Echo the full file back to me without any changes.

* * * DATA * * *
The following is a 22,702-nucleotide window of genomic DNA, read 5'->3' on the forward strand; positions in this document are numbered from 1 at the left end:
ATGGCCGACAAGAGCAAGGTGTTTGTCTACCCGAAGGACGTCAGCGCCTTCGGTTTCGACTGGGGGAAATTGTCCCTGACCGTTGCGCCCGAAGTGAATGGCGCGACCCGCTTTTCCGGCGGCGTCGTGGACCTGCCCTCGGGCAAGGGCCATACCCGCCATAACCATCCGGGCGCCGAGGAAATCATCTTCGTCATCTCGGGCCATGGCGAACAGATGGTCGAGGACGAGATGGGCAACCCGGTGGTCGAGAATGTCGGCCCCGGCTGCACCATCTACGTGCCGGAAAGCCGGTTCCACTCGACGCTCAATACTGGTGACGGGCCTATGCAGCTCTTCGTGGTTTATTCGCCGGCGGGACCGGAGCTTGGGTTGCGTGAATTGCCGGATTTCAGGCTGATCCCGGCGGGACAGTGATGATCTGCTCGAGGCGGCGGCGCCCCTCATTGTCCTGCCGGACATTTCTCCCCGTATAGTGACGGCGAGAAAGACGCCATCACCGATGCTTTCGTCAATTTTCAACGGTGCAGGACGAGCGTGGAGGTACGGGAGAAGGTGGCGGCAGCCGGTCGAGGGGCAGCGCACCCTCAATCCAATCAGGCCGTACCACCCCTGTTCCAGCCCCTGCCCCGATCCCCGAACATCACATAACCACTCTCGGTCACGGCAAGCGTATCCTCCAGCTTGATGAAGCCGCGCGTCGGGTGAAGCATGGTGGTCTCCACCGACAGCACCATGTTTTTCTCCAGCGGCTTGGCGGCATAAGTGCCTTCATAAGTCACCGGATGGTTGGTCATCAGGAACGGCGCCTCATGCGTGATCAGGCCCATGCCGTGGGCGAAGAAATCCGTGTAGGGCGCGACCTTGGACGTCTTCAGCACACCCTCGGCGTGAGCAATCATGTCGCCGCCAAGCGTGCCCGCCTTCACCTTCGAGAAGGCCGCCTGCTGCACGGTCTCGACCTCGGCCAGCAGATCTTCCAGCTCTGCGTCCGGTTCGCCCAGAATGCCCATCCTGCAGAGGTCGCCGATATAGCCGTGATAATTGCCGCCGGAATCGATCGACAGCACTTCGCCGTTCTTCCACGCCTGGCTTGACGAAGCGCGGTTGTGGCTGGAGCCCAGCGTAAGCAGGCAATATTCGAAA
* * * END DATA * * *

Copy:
The following is a 22,702-nucleotide window of genomic DNA, read 5'->3' on the forward strand; positions in this document are numbered from 1 at the left end:
ATGGCCGACAAGAGCAAGGTGTTTGTCTACCCGAAGGACGTCAGCGCCTTCGGTTTCGACTGGGGGAAATTGTCCCTGACCGTTGCGCCCGAAGTGAATGGCGCGACCCGCTTTTCCGGCGGCGTCGTGGACCTGCCCTCGGGCAAGGGCCATACCCGCCATAACCATCCGGGCGCCGAGGAAATCATCTTCGTCATCTCGGGCCATGGCGAACAGATGGTCGAGGACGAGATGGGCAACCCGGTGGTCGAGAATGTCGGCCCCGGCTGCACCATCTACGTGCCGGAAAGCCGGTTCCACTCGACGCTCAATACTGGTGACGGGCCTATGCAGCTCTTCGTGGTTTATTCGCCGGCGGGACCGGAGCTTGGGTTGCGTGAATTGCCGGATTTCAGGCTGATCCCGGCGGGACAGTGATGATCTGCTCGAGGCGGCGGCGCCCCTCATTGTCCTGCCGGACATTTCTCCCCGTATAGTGACGGCGAGAAAGACGCCATCACCGATGCTTTCGTCAATTTTCAACGGTGCAGGACGAGCGTGGAGGTACGGGAGAAGGTGGCGGCAGCCGGTCGAGGGGCAGCGCACCCTCAATCCAATCAGGCCGTACCACCCCTGTTCCAGCCCCTGCCCCGATCCCCGAACATCACATAACCACTCTCGGTCACGGCAAGCGTATCCTCCAGCTTGATGAAGCCGCGCGTCGGGTGAAGCATGGTGGTCTCCACCGACAGCACCATGTTTTTCTCCAGCGGCTTGGCGGCATAAGTGCCTTCATAAGTCACCGGATGGTTGGTCATCAGGAACGGCGCCTCATGCGTGATCAGGCCCATGCCGTGGGCGAAGAAATCCGTGTAGGGCGCGACCTTGGACGTCTTCAGCACACCCTCGGCGTGAGCAATCATGTCGCCGCCAAGCGTGCCCGCCTTCACCTTCGAGAAGGCCGCCTGCTGCACGGTCTCGACCTCGGCCAGCAGATCTTCCAGCTCTGCGTCCGGTTCGCCCAGAATGCCCATCCTGCAGAGGTCGCCGATATAGCCGTGATAATTGCCGCCGGAATCGATCGACAGCACTTCGCCGTTCTTCCACGCCTGGCTTGACGAAGCGCGGTTGTGGCTGGAGCCCAGCGTAAGCAGGCAATATTCGAAA